State's Spring Sprouts Earlier

By VEENA TREHAN, Capital News Service

WASHINGTON (March 24, 2008) - The next couple of weeks are likely to be wet and cool followed by a slightly warmer and rainier spring than normal, say area climate experts.

"Spring will come a little earlier this year than usual," said Heidi Stonehill, senior associate editor at the Old Farmer's Almanac, of a statewide trend of several decades.

This year she predicts slightly warmer temperatures in April, when the average temperature is 53, and May, when the average for the region is 62. And rainfall will be 1 to 2 inches above the region's normal rate of about 4 inches, although parts of Maryland could get below-average rainfall.

Allergy season, too, will be a bit earlier, with the combination of wet weather and warmer temperatures bringing out high levels of tree pollen.

"It seems every year is just a bit worse," said Mark Bruder, a nurse practitioner at the Maryland Asthma & Allergy Center's Baltimore office. The practice is extending hours starting next week as demand increases.

For the rising numbers of sufferers that some experts now estimate number one in five, Bruder advises a three-pronged approach - closing windows and possibly wearing googles, taking allergy medication and considering allergy shots.

The warming trend in the state is also affecting area fauna and flora.

"In Maryland, some flowers are coming out quite a bit earlier than 30 or 40 years ago," said Jake Weltzin of the USA National Phenology Network, an organization the U.S. Geological Survey started with the University of Arizona last August.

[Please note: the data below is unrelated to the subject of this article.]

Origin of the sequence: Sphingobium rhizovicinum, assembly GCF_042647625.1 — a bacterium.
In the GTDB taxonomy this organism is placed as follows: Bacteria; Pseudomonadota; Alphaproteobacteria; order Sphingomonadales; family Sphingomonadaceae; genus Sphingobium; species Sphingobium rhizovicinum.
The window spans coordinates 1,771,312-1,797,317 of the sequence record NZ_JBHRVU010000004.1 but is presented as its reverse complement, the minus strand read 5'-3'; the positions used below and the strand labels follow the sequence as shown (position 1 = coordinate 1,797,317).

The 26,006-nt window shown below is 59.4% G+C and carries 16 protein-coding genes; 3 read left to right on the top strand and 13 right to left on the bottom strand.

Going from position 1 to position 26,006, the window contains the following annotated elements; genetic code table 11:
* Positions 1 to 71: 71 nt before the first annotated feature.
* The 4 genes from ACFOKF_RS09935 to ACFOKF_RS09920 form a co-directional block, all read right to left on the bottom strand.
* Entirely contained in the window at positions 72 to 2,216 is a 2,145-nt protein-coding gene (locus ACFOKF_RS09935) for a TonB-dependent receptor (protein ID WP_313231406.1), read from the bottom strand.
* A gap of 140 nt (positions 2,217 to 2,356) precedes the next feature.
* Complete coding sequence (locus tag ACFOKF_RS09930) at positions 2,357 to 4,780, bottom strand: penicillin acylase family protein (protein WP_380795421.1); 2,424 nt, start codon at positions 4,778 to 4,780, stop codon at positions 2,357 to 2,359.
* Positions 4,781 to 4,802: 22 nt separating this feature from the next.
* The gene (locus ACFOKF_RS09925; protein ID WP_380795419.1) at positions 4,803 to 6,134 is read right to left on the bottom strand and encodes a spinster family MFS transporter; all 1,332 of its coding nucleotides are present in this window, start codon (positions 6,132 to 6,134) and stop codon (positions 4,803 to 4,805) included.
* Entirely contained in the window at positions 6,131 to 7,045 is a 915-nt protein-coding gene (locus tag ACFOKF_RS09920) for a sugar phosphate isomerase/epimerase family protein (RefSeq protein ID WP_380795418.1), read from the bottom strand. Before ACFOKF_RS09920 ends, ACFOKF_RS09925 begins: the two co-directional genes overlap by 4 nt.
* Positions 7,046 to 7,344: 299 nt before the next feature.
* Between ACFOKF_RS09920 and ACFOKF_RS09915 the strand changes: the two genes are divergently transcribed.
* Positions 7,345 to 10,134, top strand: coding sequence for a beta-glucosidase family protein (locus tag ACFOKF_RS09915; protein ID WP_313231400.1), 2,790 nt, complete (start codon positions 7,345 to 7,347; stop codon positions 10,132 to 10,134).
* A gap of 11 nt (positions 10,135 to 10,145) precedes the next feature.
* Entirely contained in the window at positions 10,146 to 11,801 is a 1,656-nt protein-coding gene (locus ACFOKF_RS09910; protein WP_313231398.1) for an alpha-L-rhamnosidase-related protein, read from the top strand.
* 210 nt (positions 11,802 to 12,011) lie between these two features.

Honeybees are making honey earlier - about a half day per year since the 1970s - a phenomenon related to earlier plant bloom and mirrored by earlier green-up in satellite imagery of central Maryland.

The local trend may continue over the next 20 years or earlier budding could even accelerate.

"Leaves will be coming out about 10 days earlier, if the same trend follows, which is likely," said Weltzin. "Or it could even get worse because there [are] positive feedback effects on warming."

Farmers are expected to benefit from the weather trend also. Last year, drought caused corn production to drop by one-third from the previous year, but rain deficits of 6 to 8 inches in some parts of Maryland should shrink soon, according to Douglas LeComte, a senior meteorologist and drought specialist with the National Weather Service's Climate Prediction Center.

The wetter weather picture could extend into the summer, according to The Old Farmer's Almanac. A local weather forecaster seconds the outlook.

"Going forward, I certainly don't see anything that says we're going to get back into a drought pattern," said WRC-TV Meteorologist Bob Ryan.

Gardeners are also reacting to the warm, wet season. A Baltimore Home Depot Garden Department supervisor Deborah O'May said people bought $25,000 in her department in one day, an unusually high figure before the normal peak sales season starts in late April.

"It's human nature when the weather is nice we want to get out and play," she said.

But she expects to sell more perennials and shrubs in the next several weeks as the threat of frost diminishes.

"I recommend the first, second week of April as the prime time to start," said O'May, "that's when the weather is more predictable."

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